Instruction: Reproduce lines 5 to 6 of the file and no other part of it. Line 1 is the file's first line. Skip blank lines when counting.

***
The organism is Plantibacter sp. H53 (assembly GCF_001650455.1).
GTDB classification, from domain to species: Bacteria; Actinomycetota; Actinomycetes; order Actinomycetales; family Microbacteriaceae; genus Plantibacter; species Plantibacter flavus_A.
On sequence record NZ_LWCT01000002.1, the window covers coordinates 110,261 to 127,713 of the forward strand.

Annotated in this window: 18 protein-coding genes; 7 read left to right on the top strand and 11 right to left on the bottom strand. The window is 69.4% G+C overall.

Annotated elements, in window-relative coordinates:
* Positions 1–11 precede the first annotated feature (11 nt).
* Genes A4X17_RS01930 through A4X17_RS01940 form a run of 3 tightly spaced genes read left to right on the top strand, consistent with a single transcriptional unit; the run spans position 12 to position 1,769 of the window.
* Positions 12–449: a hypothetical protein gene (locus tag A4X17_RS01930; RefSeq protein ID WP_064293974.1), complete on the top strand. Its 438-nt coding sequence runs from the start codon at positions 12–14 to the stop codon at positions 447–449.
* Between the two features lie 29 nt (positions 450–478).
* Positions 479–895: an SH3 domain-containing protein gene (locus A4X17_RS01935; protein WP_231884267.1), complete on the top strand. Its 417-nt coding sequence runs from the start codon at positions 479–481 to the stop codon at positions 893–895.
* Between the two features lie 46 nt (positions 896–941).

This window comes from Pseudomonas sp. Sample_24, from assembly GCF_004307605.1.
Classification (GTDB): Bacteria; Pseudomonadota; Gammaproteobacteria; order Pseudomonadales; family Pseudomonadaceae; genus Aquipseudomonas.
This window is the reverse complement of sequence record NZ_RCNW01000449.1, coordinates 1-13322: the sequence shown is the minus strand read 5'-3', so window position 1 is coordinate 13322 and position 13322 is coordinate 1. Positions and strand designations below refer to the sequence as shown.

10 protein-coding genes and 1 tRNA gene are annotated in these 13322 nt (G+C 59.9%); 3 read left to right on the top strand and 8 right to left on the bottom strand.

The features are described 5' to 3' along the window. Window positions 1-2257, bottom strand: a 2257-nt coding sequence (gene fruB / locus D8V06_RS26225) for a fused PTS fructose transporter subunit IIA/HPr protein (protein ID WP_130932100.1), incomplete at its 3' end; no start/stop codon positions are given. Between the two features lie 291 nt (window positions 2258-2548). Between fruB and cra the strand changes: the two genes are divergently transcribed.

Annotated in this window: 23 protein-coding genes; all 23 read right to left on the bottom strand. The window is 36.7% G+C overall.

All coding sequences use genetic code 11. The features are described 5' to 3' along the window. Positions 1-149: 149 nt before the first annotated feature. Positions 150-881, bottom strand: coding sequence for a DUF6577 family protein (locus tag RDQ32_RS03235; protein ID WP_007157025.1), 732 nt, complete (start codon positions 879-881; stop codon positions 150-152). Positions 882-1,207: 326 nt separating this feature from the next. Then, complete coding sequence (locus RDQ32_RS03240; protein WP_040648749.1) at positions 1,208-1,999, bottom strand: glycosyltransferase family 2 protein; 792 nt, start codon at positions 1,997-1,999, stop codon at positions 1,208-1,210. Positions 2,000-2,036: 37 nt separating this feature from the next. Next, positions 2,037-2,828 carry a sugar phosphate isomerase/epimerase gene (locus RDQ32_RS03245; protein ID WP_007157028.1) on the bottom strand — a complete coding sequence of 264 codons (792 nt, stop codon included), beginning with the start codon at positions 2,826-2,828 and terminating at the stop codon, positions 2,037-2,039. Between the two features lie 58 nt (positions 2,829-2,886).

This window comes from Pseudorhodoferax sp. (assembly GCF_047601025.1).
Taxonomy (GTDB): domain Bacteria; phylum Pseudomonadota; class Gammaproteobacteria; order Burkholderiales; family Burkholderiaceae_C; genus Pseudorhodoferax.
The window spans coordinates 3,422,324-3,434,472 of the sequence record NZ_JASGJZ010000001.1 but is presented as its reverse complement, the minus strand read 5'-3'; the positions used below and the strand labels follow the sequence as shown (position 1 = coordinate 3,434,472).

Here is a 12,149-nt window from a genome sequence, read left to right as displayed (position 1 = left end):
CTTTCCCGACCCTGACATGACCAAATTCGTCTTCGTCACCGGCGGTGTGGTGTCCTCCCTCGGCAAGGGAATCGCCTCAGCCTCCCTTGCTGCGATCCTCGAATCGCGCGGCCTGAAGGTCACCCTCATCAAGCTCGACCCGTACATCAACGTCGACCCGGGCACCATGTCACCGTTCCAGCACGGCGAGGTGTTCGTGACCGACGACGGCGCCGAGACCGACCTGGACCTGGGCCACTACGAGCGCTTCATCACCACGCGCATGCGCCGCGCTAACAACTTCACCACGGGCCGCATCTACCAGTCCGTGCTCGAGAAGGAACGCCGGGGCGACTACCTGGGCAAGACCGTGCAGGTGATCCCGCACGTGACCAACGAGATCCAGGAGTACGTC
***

Annotated elements, in window-relative coordinates:
* Positions 1–11 precede the first annotated feature (11 nt).